the book: Death and Nightingales by Eugene McCabepublished 1992
[set in 1883, county Fermanagh, Ireland. The young women of the household have taken tea to the men working in the bog]
When they came to the cutting bank, there was no one in sight. They could see one barrow loaded ready for wheeling and spreading, the other empty. High above, a curlew wheeled fluting, desolate, faraway. Its mate replied closer. On an upside-down slipe, they placed the cans of buttermilk, tea and baskets of bread, cold bacon and eggs. They could hear the men’s voices coming up from the floor of the bog. Mercy went to the edge of the bank to call them. The three men were about twelve feet down. Jim Ruttledge seemed to be digging sideways into the face of the bog with his slane. Mickey Dolphin hunkering, watched…
Tea was poured. The men sat and wiped sweat from their eyes with sleeves and shirt-tails. Beth added sugar to the mugs, stirring. The early-evening sun was in the bog and a cool wind came from the north; weather to dry turf without the labour of turning. The men’s faces were reddened by sun, arms scorched to the elbow, eyes dazed from work. Nobody said anything much till they had eaten all the food in the baskets and drunk three or four mugs of tea each. High above the slurping, eating and burping, the curlew wheeled, piping. Shading their eyes against the sun, the girls looked up. They could not see it against the blinding brightness. Neither began to eat or drink until the men were replete.
commentary: ‘Taking tea out to the bog’ was certainly going on in rural Ireland in living memory. The men are cutting peat or turf which will be dried and used as fuel; the women bring hot tea and something to eat and everyone stops for a chat.
Death and Nightingales is forever hovering on the edge of being an archetypal miserable Irish novel, but is saved by the high quality of the writing: McCabe is the real thing. Whether he’s doing dialogue, or writing descriptions of the countryside, or looking inside people’s hearts, he is amazing. He moves from one character to the next, telling us their thoughts and views.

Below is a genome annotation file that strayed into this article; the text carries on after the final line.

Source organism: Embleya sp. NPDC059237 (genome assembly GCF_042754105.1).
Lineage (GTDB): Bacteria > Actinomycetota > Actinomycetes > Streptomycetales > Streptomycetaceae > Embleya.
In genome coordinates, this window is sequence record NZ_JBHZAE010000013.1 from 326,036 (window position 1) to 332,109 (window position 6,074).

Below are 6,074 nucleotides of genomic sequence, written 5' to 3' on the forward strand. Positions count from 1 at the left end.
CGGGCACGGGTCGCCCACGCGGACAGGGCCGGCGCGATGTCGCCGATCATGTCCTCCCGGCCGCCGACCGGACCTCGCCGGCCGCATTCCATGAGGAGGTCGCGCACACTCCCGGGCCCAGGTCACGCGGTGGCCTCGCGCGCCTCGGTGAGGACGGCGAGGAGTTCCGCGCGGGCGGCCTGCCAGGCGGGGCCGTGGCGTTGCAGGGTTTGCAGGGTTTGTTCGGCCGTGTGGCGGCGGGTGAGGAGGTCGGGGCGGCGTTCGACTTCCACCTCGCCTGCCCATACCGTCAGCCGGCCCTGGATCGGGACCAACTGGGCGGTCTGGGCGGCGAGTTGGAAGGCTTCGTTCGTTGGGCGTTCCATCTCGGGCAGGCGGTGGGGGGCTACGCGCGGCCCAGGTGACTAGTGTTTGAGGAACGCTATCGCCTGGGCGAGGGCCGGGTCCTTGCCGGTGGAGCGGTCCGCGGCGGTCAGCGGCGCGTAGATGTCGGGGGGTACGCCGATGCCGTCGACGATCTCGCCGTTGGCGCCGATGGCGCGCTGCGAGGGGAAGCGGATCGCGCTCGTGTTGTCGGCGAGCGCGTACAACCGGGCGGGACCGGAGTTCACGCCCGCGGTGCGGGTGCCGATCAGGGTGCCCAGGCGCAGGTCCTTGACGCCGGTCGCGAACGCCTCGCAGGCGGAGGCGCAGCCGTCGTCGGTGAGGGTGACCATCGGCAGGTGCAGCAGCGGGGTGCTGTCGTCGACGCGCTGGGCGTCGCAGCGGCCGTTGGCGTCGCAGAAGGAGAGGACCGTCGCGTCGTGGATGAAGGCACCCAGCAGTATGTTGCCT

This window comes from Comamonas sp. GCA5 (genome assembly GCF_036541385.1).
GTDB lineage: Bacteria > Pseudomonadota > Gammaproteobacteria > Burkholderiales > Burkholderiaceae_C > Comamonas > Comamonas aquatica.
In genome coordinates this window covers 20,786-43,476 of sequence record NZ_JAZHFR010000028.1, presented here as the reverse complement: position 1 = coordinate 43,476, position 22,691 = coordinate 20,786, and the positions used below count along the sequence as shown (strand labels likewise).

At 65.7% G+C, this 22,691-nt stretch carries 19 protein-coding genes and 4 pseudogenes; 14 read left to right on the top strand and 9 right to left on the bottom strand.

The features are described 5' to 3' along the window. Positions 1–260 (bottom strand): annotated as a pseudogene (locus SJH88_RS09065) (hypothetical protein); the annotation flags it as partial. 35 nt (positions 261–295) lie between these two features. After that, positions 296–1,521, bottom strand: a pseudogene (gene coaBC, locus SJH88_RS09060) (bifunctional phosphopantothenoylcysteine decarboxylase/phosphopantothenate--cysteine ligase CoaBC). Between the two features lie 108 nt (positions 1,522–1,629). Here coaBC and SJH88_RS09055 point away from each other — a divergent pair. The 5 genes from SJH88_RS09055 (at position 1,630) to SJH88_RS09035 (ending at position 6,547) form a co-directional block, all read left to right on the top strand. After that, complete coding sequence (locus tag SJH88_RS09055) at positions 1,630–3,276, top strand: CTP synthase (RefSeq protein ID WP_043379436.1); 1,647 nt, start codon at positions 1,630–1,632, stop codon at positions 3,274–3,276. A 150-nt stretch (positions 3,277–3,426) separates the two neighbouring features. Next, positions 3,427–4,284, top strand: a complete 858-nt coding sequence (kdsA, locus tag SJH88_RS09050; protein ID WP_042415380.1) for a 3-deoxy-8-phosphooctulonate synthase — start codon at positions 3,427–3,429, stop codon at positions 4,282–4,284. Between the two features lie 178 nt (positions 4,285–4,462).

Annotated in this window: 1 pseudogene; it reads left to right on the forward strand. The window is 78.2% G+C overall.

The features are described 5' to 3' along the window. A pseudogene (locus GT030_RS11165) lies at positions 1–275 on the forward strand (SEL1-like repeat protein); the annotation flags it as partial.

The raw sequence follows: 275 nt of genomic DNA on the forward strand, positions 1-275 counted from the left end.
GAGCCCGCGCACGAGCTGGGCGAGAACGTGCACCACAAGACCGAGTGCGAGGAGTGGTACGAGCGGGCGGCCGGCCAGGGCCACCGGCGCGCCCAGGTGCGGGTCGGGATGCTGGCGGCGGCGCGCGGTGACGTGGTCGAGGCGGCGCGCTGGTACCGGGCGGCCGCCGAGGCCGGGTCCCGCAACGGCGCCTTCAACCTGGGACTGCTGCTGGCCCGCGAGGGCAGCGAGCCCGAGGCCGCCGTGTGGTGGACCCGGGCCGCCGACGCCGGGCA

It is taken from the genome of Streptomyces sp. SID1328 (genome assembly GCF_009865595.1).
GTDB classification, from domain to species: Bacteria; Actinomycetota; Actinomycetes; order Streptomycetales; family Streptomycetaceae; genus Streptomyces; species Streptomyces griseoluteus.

The main characters are Beth Winter and her stepfather William – there are sad glimpses of the parental marriage, two people who apparently loved each other, destined to mutual torment because she was pregnant by another when they married. Catherine Winter is dead now, and William and Beth carry on the torment. William is a rich landowner, and Beth suspects he will not let her inherit. She has met a young man called Liam, attractive but wild and up to no good, and fallen violently in love with him.
The book takes place on her 25th birthday: in the opening pages it is laid out that she is planning to murder her stepfather and run off with his gold and with Liam.
So she does that and lives happily ever after – oh no, sorry this is a proper Irish novel and nothing will turn out how it might. The story is beautifully told with some very unexpected moments, as well as quite a wide-ranging look at the politics and lives at the time: Parnell, the fight for Ireland’s independence, religion, the popular composer Percy French – all feature in what is not that long a book.
I loved this from the maid Mercy, quoting her mother on the trials of being a woman:
‘Go, go, go! The mother says it’s a class of slavery.’
‘What is?’ Beth asked.
‘All the “go” what we’re at now and every day, slaves to the fire, luggin’ grub miles to feed men, baking and boiling and cooking, and sloisterin’ with buckets and mops, Sunday to Sunday, Christmas to Christmas: men, dogs, pigs, hens, cats, calves and then childer till they’re fit to fend for theirselves and then we’re fit for nothin’ but the chair in the corner or the box in the ground. “It’s a wonder to God,” she said, “there aren’t more hoors in the world: it’s a short life they have, but more sport in one week than most of us have in a lifetime!”’The ending is abrupt and slightly mysterious, but bleak. The role of women in Ireland isn’t improving any time soon.
I hope the extracts here show the extraordinary level of the writing in Death and Nightingales.
It is a classic of modern Irish literature, and was recently adapted for television – I haven’t seen the production, and would be interested to hear from anyone who has.
More Irish books all over the blog. John McGahern and John Banville and Molly Keane highly recommended. The big houses of Ireland here. There’s also Yeats, and his grave, and Lissadell. An Irish poem of great beauty, Donal Og, here. James Joyce, of course. JG Farrell’s Troubles provided an earlier St Patrick’s Day entry. WG Sebald visited Ireland and described a wonderful dress…
The best modern Irish writers too – Tana French and Marian Keyes. And – to cheer us all up – the incomparable Aisling…
Even more Irish writers and books if you click on ‘Ireland’ below.
Working in the bog: photo from the 1880s, courtesy of the National Library of Ireland.
A view of Enniskillen in Fermanagh, showing Town Hall Street in around 1880: the concert in the book takes place in the Town Hall. Also from the National Library of Ireland.